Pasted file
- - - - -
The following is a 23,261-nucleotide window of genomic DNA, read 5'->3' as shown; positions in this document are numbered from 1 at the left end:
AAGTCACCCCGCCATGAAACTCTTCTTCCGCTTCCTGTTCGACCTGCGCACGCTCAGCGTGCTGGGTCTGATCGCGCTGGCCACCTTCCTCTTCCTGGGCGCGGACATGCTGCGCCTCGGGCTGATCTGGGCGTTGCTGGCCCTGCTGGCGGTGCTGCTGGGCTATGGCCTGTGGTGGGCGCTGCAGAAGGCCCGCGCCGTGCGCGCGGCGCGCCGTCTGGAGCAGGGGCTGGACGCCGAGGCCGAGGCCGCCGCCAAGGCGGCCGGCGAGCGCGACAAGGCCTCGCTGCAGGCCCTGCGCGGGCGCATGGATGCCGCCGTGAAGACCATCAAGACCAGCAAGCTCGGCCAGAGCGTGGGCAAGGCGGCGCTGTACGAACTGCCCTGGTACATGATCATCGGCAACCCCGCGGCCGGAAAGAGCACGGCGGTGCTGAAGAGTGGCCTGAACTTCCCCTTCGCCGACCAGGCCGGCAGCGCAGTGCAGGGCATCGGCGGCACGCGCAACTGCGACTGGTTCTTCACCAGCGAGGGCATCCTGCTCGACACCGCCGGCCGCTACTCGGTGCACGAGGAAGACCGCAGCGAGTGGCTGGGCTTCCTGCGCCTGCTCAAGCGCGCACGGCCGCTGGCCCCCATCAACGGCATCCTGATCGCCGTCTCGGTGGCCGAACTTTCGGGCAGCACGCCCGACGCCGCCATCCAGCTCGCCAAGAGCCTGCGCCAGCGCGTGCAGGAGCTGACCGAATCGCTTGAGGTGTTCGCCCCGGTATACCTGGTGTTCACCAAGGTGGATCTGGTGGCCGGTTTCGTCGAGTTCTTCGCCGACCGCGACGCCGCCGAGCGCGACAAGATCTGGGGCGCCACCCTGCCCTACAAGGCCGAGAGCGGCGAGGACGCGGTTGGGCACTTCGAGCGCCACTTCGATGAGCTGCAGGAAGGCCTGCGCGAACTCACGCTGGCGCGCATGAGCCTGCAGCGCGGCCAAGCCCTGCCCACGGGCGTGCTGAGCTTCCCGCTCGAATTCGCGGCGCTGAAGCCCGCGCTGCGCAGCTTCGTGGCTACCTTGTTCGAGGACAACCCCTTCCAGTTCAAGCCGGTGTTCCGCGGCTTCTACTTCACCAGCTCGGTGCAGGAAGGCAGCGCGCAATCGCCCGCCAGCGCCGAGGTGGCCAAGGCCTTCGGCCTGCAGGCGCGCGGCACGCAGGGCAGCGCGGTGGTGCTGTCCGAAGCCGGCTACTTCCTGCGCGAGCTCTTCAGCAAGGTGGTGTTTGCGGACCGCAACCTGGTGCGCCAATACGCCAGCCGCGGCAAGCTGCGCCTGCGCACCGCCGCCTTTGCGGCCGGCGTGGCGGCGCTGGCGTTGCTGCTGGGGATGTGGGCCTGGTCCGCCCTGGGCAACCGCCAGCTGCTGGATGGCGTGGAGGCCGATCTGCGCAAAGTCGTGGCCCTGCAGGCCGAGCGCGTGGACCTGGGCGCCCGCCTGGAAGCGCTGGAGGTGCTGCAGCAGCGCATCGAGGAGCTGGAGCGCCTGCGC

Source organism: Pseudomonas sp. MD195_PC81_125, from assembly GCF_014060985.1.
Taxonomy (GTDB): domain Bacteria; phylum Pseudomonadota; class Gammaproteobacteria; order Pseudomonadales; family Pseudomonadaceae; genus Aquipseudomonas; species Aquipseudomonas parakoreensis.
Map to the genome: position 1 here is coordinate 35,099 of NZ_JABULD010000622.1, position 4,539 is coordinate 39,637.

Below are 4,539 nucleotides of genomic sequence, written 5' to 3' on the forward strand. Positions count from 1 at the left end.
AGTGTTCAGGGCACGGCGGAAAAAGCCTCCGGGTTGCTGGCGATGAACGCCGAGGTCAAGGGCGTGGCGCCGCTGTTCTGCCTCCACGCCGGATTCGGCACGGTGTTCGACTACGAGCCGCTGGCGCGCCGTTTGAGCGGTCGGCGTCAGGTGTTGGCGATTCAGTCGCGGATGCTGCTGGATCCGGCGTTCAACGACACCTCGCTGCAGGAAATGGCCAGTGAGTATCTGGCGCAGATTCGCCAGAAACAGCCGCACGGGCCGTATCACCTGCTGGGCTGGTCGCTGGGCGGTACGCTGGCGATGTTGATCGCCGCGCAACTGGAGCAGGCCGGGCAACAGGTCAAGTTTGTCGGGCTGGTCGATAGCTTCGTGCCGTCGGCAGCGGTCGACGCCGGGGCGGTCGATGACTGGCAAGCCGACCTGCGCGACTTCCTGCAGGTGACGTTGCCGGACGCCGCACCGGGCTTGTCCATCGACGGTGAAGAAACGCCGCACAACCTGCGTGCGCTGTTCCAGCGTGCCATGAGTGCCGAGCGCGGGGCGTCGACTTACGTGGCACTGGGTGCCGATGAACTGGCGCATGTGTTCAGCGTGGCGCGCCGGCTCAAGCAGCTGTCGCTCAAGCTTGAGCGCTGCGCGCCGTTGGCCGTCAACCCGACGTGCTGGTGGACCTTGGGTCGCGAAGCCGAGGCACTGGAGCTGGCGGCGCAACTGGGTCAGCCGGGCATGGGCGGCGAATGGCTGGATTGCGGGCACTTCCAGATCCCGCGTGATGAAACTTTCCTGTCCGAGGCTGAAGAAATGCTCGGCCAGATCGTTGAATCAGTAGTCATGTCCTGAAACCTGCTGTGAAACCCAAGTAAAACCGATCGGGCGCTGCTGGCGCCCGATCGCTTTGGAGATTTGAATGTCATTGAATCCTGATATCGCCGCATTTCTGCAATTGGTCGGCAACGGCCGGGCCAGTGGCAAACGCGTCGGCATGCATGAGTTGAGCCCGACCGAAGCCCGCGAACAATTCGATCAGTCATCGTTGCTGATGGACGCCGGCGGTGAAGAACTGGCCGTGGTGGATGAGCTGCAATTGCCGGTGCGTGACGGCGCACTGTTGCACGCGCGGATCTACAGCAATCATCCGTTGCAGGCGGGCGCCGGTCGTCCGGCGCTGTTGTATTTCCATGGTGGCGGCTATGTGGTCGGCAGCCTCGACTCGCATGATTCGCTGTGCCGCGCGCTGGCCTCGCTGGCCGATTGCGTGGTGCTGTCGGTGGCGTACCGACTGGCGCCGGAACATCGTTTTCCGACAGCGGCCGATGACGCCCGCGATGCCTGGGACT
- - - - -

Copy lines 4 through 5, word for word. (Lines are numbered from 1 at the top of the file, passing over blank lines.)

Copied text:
Taxonomy (GTDB): domain Bacteria; phylum Pseudomonadota; class Gammaproteobacteria; order Pseudomonadales; family Pseudomonadaceae; genus Aquipseudomonas; species Aquipseudomonas parakoreensis.
Map to the genome: position 1 here is coordinate 35,099 of NZ_JABULD010000622.1, position 4,539 is coordinate 39,637.